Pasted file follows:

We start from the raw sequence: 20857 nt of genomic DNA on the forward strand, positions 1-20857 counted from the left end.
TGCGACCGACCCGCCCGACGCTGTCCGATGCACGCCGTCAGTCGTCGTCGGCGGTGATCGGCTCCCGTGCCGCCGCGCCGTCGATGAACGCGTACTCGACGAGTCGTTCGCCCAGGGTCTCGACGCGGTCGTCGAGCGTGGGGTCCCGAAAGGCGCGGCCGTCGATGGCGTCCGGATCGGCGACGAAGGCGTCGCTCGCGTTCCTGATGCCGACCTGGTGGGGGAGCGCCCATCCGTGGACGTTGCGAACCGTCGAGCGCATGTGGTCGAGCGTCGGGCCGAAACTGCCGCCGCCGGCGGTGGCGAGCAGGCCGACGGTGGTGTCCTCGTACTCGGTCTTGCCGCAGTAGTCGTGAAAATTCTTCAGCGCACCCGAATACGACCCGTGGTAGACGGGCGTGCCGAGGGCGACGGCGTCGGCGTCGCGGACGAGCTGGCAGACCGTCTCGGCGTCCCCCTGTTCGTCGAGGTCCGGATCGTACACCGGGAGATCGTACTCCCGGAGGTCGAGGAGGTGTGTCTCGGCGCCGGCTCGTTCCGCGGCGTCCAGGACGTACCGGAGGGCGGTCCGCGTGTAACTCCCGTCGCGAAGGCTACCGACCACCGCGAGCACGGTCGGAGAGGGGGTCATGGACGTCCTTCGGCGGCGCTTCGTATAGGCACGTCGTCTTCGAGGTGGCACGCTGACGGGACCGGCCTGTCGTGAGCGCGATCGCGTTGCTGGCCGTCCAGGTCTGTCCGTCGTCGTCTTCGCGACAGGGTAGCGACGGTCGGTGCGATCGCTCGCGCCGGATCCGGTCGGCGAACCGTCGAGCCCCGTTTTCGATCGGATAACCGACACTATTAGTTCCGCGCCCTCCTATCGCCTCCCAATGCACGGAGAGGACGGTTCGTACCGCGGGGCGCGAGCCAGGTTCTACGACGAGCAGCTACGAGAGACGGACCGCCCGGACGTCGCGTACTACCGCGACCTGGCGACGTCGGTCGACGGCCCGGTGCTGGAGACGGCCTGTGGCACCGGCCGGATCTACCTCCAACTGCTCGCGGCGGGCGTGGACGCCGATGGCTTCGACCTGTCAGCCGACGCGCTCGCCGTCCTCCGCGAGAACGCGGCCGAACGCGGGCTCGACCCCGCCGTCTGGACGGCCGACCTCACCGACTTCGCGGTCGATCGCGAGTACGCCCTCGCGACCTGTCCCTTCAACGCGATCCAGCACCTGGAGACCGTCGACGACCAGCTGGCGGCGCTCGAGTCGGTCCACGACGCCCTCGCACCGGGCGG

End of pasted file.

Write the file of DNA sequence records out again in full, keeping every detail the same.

We start from the raw sequence: 20857 nt of genomic DNA on the forward strand, positions 1-20857 counted from the left end.
TGCGACCGACCCGCCCGACGCTGTCCGATGCACGCCGTCAGTCGTCGTCGGCGGTGATCGGCTCCCGTGCCGCCGCGCCGTCGATGAACGCGTACTCGACGAGTCGTTCGCCCAGGGTCTCGACGCGGTCGTCGAGCGTGGGGTCCCGAAAGGCGCGGCCGTCGATGGCGTCCGGATCGGCGACGAAGGCGTCGCTCGCGTTCCTGATGCCGACCTGGTGGGGGAGCGCCCATCCGTGGACGTTGCGAACCGTCGAGCGCATGTGGTCGAGCGTCGGGCCGAAACTGCCGCCGCCGGCGGTGGCGAGCAGGCCGACGGTGGTGTCCTCGTACTCGGTCTTGCCGCAGTAGTCGTGAAAATTCTTCAGCGCACCCGAATACGACCCGTGGTAGACGGGCGTGCCGAGGGCGACGGCGTCGGCGTCGCGGACGAGCTGGCAGACCGTCTCGGCGTCCCCCTGTTCGTCGAGGTCCGGATCGTACACCGGGAGATCGTACTCCCGGAGGTCGAGGAGGTGTGTCTCGGCGCCGGCTCGTTCCGCGGCGTCCAGGACGTACCGGAGGGCGGTCCGCGTGTAACTCCCGTCGCGAAGGCTACCGACCACCGCGAGCACGGTCGGAGAGGGGGTCATGGACGTCCTTCGGCGGCGCTTCGTATAGGCACGTCGTCTTCGAGGTGGCACGCTGACGGGACCGGCCTGTCGTGAGCGCGATCGCGTTGCTGGCCGTCCAGGTCTGTCCGTCGTCGTCTTCGCGACAGGGTAGCGACGGTCGGTGCGATCGCTCGCGCCGGATCCGGTCGGCGAACCGTCGAGCCCCGTTTTCGATCGGATAACCGACACTATTAGTTCCGCGCCCTCCTATCGCCTCCCAATGCACGGAGAGGACGGTTCGTACCGCGGGGCGCGAGCCAGGTTCTACGACGAGCAGCTACGAGAGACGGACCGCCCGGACGTCGCGTACTACCGCGACCTGGCGACGTCGGTCGACGGCCCGGTGCTGGAGACGGCCTGTGGCACCGGCCGGATCTACCTCCAACTGCTCGCGGCGGGCGTGGACGCCGATGGCTTCGACCTGTCAGCCGACGCGCTCGCCGTCCTCCGCGAGAACGCGGCCGAACGCGGGCTCGACCCCGCCGTCTGGACGGCCGACCTCACCGACTTCGCGGTCGATCGCGAGTACGCCCTCGCGACCTGTCCCTTCAACGCGATCCAGCACCTGGAGACCGTCGACGACCAGCTGGCGGCGCTCGAGTCGGTCCACGACGCCCTCGCACCGGGCGG